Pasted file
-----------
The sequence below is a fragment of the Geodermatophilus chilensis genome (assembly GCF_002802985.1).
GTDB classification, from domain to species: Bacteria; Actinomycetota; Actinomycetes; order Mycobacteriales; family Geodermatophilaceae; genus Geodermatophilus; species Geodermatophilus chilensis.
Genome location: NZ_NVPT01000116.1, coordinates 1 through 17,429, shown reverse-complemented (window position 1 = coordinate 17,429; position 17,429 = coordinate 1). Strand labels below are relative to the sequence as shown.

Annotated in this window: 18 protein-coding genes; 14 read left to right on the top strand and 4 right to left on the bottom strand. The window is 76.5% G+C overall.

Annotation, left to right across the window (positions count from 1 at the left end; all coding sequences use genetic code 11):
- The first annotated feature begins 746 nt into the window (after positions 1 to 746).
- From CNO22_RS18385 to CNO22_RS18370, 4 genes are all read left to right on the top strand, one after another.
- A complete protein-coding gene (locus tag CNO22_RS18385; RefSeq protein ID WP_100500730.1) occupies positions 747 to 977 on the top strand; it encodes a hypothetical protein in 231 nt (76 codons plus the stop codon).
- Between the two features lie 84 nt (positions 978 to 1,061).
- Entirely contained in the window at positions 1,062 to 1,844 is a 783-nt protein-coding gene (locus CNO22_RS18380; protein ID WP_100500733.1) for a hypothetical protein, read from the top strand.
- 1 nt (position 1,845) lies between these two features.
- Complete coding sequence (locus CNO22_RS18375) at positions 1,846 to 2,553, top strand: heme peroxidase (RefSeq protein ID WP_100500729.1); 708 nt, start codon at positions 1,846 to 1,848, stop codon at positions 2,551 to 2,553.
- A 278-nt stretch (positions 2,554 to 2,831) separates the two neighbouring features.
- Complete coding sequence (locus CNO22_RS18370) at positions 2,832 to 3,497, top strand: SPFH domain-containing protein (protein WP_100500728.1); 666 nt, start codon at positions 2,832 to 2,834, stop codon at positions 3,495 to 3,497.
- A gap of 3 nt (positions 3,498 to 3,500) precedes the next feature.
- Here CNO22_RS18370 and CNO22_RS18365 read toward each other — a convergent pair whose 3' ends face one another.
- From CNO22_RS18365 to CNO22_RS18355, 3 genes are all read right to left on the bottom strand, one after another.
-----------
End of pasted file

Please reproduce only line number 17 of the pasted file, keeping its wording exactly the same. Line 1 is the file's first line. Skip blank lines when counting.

- From CNO22_RS18365 to CNO22_RS18355, 3 genes are all read right to left on the bottom strand, one after another.